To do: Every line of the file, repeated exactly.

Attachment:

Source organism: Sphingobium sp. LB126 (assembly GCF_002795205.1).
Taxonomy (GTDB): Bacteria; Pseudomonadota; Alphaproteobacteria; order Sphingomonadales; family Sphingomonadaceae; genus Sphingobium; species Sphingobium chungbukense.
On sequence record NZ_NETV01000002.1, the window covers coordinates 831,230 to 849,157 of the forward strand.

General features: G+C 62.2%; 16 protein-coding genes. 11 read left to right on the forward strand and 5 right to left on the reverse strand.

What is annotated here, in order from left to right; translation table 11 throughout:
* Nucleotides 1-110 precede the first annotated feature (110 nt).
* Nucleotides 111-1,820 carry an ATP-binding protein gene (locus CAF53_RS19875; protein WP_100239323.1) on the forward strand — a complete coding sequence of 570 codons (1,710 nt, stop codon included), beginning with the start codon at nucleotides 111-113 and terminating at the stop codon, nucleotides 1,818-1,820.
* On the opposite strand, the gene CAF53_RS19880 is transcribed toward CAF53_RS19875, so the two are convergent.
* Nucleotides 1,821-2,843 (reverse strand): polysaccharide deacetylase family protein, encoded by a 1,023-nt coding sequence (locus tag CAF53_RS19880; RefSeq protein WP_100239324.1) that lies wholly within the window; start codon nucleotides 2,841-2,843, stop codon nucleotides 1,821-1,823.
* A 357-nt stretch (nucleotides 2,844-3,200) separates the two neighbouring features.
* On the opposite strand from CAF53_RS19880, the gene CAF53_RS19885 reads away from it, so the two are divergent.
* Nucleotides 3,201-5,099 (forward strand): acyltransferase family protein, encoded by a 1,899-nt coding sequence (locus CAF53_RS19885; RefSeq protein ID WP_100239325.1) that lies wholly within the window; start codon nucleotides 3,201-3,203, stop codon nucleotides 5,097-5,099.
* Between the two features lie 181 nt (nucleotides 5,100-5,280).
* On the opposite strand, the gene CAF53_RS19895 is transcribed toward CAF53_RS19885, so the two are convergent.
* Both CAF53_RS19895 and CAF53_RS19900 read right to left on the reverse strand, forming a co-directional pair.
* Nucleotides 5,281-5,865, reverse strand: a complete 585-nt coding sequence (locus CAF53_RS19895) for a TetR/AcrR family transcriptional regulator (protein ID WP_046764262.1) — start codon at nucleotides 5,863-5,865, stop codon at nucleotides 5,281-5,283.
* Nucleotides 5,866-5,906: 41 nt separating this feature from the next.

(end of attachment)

Source organism: Sphingobium sp. LB126 (assembly GCF_002795205.1).
Taxonomy (GTDB): Bacteria; Pseudomonadota; Alphaproteobacteria; order Sphingomonadales; family Sphingomonadaceae; genus Sphingobium; species Sphingobium chungbukense.
On sequence record NZ_NETV01000002.1, the window covers coordinates 831,230 to 849,157 of the forward strand.

General features: G+C 62.2%; 16 protein-coding genes. 11 read left to right on the forward strand and 5 right to left on the reverse strand.

What is annotated here, in order from left to right; translation table 11 throughout:
* Nucleotides 1-110 precede the first annotated feature (110 nt).
* Nucleotides 111-1,820 carry an ATP-binding protein gene (locus CAF53_RS19875; protein WP_100239323.1) on the forward strand — a complete coding sequence of 570 codons (1,710 nt, stop codon included), beginning with the start codon at nucleotides 111-113 and terminating at the stop codon, nucleotides 1,818-1,820.
* On the opposite strand, the gene CAF53_RS19880 is transcribed toward CAF53_RS19875, so the two are convergent.
* Nucleotides 1,821-2,843 (reverse strand): polysaccharide deacetylase family protein, encoded by a 1,023-nt coding sequence (locus tag CAF53_RS19880; RefSeq protein WP_100239324.1) that lies wholly within the window; start codon nucleotides 2,841-2,843, stop codon nucleotides 1,821-1,823.
* A 357-nt stretch (nucleotides 2,844-3,200) separates the two neighbouring features.
* On the opposite strand from CAF53_RS19880, the gene CAF53_RS19885 reads away from it, so the two are divergent.
* Nucleotides 3,201-5,099 (forward strand): acyltransferase family protein, encoded by a 1,899-nt coding sequence (locus CAF53_RS19885; RefSeq protein ID WP_100239325.1) that lies wholly within the window; start codon nucleotides 3,201-3,203, stop codon nucleotides 5,097-5,099.
* Between the two features lie 181 nt (nucleotides 5,100-5,280).
* On the opposite strand, the gene CAF53_RS19895 is transcribed toward CAF53_RS19885, so the two are convergent.
* Both CAF53_RS19895 and CAF53_RS19900 read right to left on the reverse strand, forming a co-directional pair.
* Nucleotides 5,281-5,865, reverse strand: a complete 585-nt coding sequence (locus CAF53_RS19895) for a TetR/AcrR family transcriptional regulator (protein ID WP_046764262.1) — start codon at nucleotides 5,863-5,865, stop codon at nucleotides 5,281-5,283.
* Nucleotides 5,866-5,906: 41 nt separating this feature from the next.